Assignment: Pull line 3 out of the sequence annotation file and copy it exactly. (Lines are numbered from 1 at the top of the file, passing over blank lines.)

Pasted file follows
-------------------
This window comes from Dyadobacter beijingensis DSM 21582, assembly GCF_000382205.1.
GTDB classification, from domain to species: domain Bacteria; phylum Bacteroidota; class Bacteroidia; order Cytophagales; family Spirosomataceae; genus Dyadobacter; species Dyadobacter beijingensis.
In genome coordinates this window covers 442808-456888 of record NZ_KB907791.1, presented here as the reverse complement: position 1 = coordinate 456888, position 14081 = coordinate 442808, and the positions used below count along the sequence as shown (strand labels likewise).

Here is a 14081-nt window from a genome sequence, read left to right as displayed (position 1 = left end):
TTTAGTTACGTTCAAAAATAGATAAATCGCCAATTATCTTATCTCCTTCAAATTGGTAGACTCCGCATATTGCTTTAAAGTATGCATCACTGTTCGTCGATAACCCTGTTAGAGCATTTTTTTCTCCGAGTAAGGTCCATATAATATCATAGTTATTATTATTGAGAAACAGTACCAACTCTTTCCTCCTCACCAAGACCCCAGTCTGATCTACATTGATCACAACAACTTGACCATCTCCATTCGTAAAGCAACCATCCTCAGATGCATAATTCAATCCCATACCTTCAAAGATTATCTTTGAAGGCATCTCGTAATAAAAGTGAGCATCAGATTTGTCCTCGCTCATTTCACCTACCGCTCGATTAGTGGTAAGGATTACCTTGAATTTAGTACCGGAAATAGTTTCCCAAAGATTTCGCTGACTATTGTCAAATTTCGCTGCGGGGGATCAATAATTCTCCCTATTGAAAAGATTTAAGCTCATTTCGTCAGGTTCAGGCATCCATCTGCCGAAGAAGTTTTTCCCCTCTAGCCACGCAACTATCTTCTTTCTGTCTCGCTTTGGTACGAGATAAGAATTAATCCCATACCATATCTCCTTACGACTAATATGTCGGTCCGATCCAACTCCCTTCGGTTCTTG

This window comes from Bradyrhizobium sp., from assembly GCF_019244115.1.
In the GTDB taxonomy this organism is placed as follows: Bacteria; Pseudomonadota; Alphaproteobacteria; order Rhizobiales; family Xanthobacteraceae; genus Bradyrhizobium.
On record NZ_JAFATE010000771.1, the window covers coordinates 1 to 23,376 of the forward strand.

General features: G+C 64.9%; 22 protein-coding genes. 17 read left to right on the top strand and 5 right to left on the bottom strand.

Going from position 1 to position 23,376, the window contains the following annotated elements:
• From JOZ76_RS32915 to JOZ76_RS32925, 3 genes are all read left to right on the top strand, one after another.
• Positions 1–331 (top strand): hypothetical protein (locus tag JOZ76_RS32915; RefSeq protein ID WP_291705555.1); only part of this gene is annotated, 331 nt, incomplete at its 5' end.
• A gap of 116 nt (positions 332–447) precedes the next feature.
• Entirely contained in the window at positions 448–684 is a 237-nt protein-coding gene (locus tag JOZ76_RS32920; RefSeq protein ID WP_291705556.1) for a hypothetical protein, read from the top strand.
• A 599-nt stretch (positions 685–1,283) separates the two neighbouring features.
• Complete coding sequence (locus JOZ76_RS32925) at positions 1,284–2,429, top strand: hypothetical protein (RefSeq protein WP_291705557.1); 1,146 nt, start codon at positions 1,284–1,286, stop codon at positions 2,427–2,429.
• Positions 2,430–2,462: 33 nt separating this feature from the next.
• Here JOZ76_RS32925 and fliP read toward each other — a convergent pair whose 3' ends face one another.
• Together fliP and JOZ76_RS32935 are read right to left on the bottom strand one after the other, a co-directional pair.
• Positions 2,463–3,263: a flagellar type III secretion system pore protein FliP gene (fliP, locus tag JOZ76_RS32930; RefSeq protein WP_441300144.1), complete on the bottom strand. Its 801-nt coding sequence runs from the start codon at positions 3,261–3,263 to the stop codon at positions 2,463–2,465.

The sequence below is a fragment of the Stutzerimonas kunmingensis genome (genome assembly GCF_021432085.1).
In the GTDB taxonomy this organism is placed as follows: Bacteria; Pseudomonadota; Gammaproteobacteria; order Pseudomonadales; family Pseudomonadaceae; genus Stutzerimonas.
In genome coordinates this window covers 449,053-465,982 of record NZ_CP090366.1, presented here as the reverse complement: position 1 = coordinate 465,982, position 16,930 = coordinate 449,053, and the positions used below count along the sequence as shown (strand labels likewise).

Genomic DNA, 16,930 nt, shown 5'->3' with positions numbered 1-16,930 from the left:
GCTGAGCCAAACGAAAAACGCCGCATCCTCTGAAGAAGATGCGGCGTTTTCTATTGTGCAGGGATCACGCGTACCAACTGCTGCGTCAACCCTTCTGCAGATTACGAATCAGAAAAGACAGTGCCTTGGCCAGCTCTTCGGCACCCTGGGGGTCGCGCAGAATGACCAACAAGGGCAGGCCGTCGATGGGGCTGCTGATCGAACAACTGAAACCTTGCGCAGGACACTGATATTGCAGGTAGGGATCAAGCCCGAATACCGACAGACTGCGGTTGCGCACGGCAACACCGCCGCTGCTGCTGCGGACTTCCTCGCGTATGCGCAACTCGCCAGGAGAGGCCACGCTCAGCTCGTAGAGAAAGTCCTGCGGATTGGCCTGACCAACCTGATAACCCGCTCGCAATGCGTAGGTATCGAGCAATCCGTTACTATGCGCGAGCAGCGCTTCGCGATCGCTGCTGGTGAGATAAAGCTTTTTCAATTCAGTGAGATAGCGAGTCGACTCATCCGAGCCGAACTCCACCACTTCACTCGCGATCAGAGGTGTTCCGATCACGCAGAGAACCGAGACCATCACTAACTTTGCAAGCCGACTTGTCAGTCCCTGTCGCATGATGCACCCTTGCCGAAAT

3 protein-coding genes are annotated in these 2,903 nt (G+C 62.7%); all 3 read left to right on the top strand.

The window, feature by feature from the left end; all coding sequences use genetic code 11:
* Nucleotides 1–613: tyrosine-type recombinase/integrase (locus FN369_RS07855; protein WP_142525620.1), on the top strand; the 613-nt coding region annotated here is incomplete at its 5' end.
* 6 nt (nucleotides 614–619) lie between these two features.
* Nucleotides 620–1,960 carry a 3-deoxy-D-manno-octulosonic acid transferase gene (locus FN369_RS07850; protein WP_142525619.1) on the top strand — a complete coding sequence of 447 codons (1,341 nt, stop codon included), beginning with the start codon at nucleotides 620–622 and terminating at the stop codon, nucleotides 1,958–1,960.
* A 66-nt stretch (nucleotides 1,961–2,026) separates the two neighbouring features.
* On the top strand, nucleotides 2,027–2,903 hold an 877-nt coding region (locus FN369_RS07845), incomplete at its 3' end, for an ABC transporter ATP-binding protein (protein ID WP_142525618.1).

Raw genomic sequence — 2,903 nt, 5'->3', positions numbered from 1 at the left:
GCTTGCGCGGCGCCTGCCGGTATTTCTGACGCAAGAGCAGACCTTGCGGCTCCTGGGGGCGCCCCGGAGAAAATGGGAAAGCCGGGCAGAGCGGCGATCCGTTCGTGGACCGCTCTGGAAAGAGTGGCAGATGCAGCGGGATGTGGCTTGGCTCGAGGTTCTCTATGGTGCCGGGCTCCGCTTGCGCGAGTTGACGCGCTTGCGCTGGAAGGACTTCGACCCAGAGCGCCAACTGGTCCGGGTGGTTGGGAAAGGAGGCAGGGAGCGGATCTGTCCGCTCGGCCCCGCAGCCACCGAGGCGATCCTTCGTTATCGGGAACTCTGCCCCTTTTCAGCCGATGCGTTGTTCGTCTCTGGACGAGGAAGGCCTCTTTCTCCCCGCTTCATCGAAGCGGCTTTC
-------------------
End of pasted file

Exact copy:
In genome coordinates this window covers 442808-456888 of record NZ_KB907791.1, presented here as the reverse complement: position 1 = coordinate 456888, position 14081 = coordinate 442808, and the positions used below count along the sequence as shown (strand labels likewise).